¶ So it is with human cars. Maybe you have been awed by the jewels and clothes with which many human Fords disguise themselves. The chances are that you have overlooked a dozen Pierces this week because their paint was rusty. Perchance you are a Pierce yourself, drawing a Ford salary because you don’t know you are a high-powered machine capable of making ten times the speed you have been making on your highway of life.”

“Superficialities Sway Us
¶ If so your mistake is only natural. The world classifies human beings according to their superficialities. To the world a human motorcycle can pass for a Rolls-Royce any day if sufficiently camouflaged with diamonds, curls, French heels and plucked eyebrows.

Bicycles in Congress
¶ In the same manner many a bicycle in human form gets elected to Congress because he plays his machinery for all it is worth and gets a hundred per cent service out of it. Every such person learned early in life what kind of car he was and capitalized its natural tendencies.

Don’T Judge by Veneer
¶ Nothing is more unsafe than to attempt to judge the actual natures of people by their clothes, houses, religious faith, political affiliations, prejudices, dialect, etiquette or customs. These are only the veneer laid on by upbringing, teachers, preachers, traditions and other forces of suggestion, and it is a veneer so thin that trifles scratch it off.”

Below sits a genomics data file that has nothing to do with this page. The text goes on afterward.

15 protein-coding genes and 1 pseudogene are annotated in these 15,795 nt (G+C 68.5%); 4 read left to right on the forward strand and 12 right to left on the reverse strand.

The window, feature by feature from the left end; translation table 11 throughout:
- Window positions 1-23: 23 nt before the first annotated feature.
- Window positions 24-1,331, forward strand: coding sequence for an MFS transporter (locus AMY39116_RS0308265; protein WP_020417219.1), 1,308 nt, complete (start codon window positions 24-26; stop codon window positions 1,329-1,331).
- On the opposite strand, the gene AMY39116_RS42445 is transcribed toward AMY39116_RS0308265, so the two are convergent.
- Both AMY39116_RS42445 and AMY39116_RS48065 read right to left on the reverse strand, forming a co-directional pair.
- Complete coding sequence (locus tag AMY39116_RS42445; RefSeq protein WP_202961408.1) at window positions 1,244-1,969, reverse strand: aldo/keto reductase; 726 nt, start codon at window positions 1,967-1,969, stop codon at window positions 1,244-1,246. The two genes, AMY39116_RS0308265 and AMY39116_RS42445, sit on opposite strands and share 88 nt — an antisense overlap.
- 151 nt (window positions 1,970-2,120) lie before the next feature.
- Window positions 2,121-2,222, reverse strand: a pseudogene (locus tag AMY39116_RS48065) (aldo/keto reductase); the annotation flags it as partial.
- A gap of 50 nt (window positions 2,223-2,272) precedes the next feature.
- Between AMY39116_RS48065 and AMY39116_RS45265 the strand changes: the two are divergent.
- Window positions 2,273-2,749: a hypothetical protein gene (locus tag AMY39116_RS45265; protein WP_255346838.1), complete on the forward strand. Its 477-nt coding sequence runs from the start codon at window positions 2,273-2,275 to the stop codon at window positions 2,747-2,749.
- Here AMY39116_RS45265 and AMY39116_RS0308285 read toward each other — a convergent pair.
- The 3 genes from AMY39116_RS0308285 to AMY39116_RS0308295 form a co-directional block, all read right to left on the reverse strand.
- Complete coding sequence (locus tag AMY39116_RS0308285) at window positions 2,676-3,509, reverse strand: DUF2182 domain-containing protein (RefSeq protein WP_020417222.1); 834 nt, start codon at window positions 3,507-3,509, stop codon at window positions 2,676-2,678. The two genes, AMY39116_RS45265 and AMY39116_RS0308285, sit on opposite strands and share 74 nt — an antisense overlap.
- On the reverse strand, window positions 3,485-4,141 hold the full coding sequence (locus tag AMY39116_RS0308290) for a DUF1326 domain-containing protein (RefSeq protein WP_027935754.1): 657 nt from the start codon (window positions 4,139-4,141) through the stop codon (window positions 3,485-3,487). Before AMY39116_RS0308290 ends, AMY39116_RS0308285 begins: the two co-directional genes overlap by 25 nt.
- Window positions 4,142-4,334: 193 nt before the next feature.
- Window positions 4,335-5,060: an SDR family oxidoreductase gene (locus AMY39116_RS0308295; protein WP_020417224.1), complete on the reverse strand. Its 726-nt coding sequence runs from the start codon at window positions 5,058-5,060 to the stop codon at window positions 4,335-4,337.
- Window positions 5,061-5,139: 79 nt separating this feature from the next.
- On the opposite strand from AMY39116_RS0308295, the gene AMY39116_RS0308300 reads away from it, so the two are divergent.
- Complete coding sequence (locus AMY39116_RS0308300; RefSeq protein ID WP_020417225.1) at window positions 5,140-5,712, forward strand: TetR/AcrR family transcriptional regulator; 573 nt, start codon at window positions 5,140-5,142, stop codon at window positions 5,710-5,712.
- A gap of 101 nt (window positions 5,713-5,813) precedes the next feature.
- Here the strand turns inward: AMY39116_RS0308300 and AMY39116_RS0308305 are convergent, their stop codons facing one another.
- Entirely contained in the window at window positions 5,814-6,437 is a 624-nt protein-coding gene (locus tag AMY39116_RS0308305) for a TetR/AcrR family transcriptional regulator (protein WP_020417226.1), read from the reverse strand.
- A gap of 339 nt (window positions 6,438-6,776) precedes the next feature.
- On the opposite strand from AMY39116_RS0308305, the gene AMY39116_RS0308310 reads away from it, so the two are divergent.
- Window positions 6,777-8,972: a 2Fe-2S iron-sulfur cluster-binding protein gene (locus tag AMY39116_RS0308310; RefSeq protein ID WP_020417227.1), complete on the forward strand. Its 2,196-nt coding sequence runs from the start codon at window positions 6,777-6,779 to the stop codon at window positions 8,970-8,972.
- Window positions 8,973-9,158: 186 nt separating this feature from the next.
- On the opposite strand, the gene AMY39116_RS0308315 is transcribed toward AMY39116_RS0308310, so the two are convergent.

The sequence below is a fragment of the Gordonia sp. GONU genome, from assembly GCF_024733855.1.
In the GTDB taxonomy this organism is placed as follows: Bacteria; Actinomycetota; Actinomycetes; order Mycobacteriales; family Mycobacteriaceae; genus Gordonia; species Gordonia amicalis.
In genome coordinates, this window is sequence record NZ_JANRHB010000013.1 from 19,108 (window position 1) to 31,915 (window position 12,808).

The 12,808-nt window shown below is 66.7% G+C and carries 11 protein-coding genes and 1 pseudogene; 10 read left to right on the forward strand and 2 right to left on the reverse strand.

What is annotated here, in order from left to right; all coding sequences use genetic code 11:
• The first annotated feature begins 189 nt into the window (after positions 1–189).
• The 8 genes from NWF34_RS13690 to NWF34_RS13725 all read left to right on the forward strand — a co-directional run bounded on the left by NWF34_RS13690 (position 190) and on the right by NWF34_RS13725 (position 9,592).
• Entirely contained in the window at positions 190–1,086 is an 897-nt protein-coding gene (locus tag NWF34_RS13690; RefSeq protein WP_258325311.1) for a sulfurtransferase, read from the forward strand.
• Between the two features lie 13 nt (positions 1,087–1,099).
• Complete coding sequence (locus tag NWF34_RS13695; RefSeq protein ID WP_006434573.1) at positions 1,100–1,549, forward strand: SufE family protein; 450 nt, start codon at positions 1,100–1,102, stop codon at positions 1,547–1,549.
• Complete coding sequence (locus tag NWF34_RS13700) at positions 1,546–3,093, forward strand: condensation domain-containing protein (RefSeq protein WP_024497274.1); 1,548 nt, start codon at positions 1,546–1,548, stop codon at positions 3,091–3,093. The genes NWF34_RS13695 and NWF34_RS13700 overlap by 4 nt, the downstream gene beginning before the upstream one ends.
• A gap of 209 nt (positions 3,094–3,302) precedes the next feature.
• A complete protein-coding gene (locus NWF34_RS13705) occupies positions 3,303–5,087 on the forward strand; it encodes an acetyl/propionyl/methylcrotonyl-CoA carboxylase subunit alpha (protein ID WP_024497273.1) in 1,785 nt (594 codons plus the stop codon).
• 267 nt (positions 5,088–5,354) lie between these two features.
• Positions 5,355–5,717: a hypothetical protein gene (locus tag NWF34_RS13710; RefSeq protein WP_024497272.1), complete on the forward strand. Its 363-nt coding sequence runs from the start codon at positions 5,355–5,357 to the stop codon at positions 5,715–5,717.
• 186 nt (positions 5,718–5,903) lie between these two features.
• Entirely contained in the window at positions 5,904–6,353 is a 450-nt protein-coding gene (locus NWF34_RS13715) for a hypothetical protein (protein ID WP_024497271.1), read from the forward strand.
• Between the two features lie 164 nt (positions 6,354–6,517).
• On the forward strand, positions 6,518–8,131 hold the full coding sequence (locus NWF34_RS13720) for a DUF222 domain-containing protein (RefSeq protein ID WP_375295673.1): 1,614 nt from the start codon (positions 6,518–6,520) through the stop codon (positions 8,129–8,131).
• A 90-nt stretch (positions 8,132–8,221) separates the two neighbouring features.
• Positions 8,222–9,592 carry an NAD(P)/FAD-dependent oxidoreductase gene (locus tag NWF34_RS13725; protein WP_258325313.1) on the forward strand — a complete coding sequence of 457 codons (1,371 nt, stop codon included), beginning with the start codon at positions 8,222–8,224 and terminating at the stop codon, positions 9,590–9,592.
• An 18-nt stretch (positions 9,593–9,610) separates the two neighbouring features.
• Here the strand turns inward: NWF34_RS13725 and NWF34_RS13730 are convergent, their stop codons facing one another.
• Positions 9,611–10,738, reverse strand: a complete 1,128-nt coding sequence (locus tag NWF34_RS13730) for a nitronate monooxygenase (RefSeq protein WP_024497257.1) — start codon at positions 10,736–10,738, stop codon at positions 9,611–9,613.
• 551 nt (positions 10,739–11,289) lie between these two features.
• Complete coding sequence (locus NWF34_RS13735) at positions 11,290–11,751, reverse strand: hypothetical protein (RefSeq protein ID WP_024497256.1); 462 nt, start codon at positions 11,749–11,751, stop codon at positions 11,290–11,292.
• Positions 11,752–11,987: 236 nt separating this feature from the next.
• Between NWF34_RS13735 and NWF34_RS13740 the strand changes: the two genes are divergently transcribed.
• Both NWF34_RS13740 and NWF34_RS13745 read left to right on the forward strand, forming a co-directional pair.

The Goddess Bibles

A Memoir By Laura Zukerman

Externals indicate internal natural in distinctions


¶ To do this it is necessary to better understand our neighbors—to recognize that people differ from each other in their likes and dislikes, traits, talents, tendencies and capabilities. The combination of these makes each individual’s nature. It is not difficult to understand others for with each group of these traits there always goes its corresponding physical makeup—the externals whereby the internal is invariably indicated. This is true of every species on the globe and of every subdivision within each species.

Significance of Size, Shape and Structure
¶ All dogs belong to the same species but there is a great difference between the “nature” of a St. Bernard and that of a terrier, just as there is a decided difference between the natures of different human beings. But in both instances the actions, reactions and habits of each can be accurately anticipated on sight by the shape, size and structure of the two creatures.

Differences in Breed
¶ When a terrier comes into the room you instinctively draw away unless you want to be jumped at and greeted effusively. But you make no such movement to protect yourself from a St. Bernard because you read,